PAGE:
Do you like to lose?

Tally Ho and Cakes and Ale are superb both for failure being entertaining rather than annoying, and for failure opening up completely new scenes and plotlines.

I think this is me too. I’m not too worried about stats when playing and for CoG games at least, I tend to get good or mixed-positive endings; I haven’t encountered any endings that soured me on the game (even though I’ve never managed to make a really good film in Hollywood Visionary, heh). In Lies Under Ice, which was the last stat-heavy game I played, I had plenty of failures along the way but it was an interesting story and I managed to pull it together to get a very feelgood climactic scene, even if my colony wasn’t perfect.

Definitely not, I don’t like replaying games in quick succession because it’s too fresh in my mind so I will just carry on and see what happens.

I don’t mind that really, but I mind more when it feels like there isn’t an option that suits my character personality wise.

lol, it doesn’t piss me off at all! I get that it can be annoying to fail. I try to make it clear why the PC has failed and where possible not be overly punishing for it; if someone’s failed at a critical moment - as opposed to a more minor situation - I try to give other opportunities to improve the situation and at least partially succeed. So for example I might include 3 tests to resolve a big problem, where failing all three results in a worse outcome, but succeeding at least once means it can be mitigated or cancelled out.

Not really. I tailor my games’ difficulty so there is a decent chance of success the majority of the time (at least via the randomiser) and that there is a reasonably even spread of the stats that are being tested. There are rare points where I will make a test more difficult if it’s some sort of incredibly impressive feat; but more often, I’ll give the player something extra if they succeed at that very difficult one, rather than giving them problems if they don’t.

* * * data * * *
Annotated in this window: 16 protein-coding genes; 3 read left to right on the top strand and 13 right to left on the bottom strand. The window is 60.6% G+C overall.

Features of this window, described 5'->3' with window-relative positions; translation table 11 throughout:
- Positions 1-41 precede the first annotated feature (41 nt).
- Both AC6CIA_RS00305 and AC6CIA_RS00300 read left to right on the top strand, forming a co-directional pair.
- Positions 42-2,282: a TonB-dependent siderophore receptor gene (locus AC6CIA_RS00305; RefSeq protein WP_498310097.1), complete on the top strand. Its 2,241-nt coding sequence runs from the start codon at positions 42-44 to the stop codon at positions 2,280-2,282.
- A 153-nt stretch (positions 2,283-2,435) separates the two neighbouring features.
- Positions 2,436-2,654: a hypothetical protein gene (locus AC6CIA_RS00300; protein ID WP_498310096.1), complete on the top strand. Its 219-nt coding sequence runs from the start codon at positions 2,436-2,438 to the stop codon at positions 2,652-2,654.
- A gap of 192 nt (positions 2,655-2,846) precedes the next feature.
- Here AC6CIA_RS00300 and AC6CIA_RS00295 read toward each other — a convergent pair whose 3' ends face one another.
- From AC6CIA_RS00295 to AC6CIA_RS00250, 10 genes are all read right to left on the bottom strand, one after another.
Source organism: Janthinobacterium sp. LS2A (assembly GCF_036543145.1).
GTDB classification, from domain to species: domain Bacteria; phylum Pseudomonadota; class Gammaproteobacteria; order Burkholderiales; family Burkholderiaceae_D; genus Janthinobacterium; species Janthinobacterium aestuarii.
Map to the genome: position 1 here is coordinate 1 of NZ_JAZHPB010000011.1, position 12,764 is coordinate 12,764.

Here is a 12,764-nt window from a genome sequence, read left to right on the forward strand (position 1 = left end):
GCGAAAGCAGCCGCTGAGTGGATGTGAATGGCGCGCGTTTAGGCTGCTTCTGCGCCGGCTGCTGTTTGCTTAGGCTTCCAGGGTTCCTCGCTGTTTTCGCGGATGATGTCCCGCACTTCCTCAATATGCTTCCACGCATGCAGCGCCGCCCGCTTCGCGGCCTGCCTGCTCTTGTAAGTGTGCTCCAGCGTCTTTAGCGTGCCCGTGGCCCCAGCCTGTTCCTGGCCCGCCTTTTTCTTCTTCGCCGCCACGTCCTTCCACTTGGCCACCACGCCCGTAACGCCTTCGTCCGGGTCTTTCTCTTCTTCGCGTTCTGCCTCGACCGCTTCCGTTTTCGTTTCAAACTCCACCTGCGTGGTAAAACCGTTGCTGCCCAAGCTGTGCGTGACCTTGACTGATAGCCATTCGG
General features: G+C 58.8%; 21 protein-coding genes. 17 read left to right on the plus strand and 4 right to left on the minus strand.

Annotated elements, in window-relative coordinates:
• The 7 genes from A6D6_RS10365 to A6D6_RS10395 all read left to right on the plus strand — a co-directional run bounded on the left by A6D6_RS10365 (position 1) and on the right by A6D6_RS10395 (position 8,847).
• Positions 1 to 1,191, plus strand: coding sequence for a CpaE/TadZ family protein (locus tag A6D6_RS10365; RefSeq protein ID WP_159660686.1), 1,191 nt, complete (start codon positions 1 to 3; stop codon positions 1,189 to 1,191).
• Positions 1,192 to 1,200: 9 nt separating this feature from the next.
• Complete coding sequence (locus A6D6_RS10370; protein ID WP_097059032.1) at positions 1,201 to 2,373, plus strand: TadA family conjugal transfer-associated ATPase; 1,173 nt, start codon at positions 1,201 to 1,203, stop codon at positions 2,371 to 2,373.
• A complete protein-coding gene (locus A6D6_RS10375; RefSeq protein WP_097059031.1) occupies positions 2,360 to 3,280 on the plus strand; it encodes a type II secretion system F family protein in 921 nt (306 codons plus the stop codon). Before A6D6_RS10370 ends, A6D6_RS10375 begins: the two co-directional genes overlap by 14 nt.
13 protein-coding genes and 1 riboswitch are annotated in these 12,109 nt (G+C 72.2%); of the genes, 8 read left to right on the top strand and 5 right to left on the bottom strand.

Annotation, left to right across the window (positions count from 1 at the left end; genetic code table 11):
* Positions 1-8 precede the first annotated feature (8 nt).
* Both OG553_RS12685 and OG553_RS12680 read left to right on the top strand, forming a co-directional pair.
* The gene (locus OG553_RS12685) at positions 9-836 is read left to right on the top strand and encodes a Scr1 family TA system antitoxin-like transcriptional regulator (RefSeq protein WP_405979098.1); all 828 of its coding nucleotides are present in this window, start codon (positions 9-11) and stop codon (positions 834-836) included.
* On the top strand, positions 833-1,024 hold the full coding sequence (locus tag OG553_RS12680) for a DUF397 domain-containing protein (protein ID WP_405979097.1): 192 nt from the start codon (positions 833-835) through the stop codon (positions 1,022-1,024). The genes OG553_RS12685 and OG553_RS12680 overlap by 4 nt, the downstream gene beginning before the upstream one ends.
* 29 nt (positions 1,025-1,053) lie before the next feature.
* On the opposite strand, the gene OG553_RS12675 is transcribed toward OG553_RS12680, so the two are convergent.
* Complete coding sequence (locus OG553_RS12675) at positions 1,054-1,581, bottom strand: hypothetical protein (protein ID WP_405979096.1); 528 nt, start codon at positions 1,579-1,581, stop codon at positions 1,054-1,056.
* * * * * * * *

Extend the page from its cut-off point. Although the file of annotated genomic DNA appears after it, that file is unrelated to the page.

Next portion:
That’s really kind and I don’t mind at all - I very much appreciate your comments and am pleased that it kicked off a conversation :smiley:


I always approach IF with a CYOA mindset, as in, I want to choose what happens and when it happens. I’m fine with failing after a solid run just to see what happens, and if I really like a game and interesting possibilites lie on failed routes I will make multiple MCs where failing makes narrative sense for them at certain spots. But that also means I struggle a lot with dice rolls/chance mechanics. I love BG3 and DE, but I can’t shake my save-scumming habits. Perhaps I have control issues ( ;´・ω・`)


You saying this just made me realise this isn’t a new question for me. Back in the old school cyoa book days I was always the kid that kept a finger on the previous page just in case I didn’t like how the choice turned out. Although the Fighting Fantasy books were always much more brutal about setting you up to fail very early on and not letting you know until the end.


What choice is that? I haven’t come across one, and I’ve played it several times. So far as I remember, there’s only one competition (the jungle trek) and there’s a way to win.

In CYOA books I would always stick my finger whenever a choice came up. I guess I never grew out of that phase… :grimacing:
Having said that, in War of 2022 I wrote different paths for failing at different points in the hope that someone like me would be willing to go on after failing just to see what would happen.